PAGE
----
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For example, if I do this:

  char *pMap1;          /* First mapping */
  char *pReq;           /* Address we would like the second mapping at */
  char *pMap2;          /* Second mapping */

  /* Map the first 1 MB of the file. */
  pMap1 = (char *)mmap(0, 1024*1024, PROT_READ, MAP_SHARED, fd, 0);
  assert( pMap1!=MAP_FAILED );

  /* Now map the second MB of the file. Request that the OS positions the
  ** second mapping immediately after the first in virtual memory.  */
  pReq = pMap1 + 1024*1024;
  pMap2 = (char *)mmap(pReq, 1024*1024, PROT_READ, MAP_SHARED, fd, 1024*1024);
  assert( pMap2!=MAP_FAILED );

  /* Unmap the mappings created above. */
  if( pMap2==pReq ){
    munmap(pMap1, 2 * 1024*1024);
  }else{
    munmap(pMap1, 1 * 1024*1024);
    munmap(pMap2, 1 * 1024*1024);
  }

And the OS does place my second mapping in the requested position (so that the (pMap2==pReq) condition is true), will the single call to munmap() serve to release all resources allocated?

The Linux man page says "The munmap() system call deletes the mappings for the specified address range...", which suggests that this will work, but I'm still a little nervous about it. Even if it does work on Linux, does anybody know how portable this is likely to be?

Thanks very much in advance.

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3 Answers 3

The POSIX spec says:

int munmap(void *addr, size_t len);

The munmap() function shall remove any mappings for those entire pages containing any part of the address space of the process starting at addr and continuing for len bytes.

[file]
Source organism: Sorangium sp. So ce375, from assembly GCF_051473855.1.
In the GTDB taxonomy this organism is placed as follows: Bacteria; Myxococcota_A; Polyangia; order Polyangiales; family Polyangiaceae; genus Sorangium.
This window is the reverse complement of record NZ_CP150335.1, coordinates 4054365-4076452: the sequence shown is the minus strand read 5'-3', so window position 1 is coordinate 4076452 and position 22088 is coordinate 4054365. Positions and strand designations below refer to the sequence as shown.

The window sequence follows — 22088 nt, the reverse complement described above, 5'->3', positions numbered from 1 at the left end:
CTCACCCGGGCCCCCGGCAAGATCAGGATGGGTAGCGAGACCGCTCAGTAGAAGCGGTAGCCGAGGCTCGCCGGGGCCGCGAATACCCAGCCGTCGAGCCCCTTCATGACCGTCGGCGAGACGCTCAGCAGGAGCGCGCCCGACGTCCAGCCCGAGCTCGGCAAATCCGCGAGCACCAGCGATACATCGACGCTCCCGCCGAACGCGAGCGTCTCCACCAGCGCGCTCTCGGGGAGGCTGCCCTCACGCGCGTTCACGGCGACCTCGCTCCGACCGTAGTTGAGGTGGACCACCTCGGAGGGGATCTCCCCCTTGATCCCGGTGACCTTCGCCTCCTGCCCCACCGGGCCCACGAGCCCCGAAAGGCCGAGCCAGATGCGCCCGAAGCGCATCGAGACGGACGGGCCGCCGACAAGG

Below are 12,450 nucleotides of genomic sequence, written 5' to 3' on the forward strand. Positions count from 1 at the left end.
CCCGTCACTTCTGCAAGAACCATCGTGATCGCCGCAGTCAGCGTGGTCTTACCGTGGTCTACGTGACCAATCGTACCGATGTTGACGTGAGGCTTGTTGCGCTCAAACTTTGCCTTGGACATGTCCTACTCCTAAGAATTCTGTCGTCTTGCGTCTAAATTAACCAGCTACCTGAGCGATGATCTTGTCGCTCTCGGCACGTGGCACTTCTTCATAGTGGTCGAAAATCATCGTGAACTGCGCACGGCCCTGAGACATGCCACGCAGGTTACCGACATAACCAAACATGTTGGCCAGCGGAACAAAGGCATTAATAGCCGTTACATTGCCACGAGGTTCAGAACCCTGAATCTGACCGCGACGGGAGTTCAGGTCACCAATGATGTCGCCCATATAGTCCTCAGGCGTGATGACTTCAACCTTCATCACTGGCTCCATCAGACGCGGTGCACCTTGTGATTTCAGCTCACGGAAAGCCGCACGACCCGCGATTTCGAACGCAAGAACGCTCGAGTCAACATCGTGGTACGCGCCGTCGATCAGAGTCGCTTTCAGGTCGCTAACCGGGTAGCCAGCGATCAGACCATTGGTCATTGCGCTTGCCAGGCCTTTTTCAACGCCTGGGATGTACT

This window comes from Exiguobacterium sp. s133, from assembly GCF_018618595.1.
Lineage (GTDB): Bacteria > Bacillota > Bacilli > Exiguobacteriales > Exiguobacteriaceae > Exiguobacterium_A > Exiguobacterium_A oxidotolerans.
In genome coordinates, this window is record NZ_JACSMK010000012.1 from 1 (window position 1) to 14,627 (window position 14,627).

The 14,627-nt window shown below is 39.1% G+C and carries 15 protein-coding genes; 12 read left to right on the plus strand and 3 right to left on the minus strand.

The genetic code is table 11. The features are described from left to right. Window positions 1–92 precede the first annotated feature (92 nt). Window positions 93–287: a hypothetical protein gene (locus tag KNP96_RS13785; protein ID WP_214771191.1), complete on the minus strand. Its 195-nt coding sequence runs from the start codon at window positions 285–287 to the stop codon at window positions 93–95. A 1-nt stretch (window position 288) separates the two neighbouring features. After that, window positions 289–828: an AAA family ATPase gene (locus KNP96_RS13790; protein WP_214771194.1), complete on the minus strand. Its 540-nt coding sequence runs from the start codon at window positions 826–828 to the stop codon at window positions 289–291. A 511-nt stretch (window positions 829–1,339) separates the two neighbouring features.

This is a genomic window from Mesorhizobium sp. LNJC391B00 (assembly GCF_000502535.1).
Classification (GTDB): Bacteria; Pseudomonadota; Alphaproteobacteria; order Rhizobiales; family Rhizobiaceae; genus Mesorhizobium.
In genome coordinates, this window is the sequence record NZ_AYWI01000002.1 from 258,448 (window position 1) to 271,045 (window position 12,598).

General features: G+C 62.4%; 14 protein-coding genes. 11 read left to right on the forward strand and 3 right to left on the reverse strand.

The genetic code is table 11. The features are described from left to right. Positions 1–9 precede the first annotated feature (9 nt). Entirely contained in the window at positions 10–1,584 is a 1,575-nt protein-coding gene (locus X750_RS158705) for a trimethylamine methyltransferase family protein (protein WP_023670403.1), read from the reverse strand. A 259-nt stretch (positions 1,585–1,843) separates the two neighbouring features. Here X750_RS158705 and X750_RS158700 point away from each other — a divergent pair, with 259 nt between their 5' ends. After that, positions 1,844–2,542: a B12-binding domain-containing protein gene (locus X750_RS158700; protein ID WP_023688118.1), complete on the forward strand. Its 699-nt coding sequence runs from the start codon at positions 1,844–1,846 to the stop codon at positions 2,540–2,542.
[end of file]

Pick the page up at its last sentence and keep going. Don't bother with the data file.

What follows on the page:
To me, the wording clearly reads as if removing multiple mappings with a single munmap() is fine, and should be supported by any compliant implementation.

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I think it should work. The POSIX spec says that it removes

any mappings for those entire pages containing any part of the address space of the process starting at addr and continuing for len bytes

The only unspecified behavior it describes is:

The behavior of this function is unspecified if the mapping was not established by a call to mmap().

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The glibc manual says it's fine:

munmap removes any memory maps from (addr) to (addr + length). length should be the length of the mapping.

It is safe to unmap multiple mappings in one command, or include unmapped space in the range. It is also possible to unmap only part of an existing mapping. However, only entire pages can be removed.

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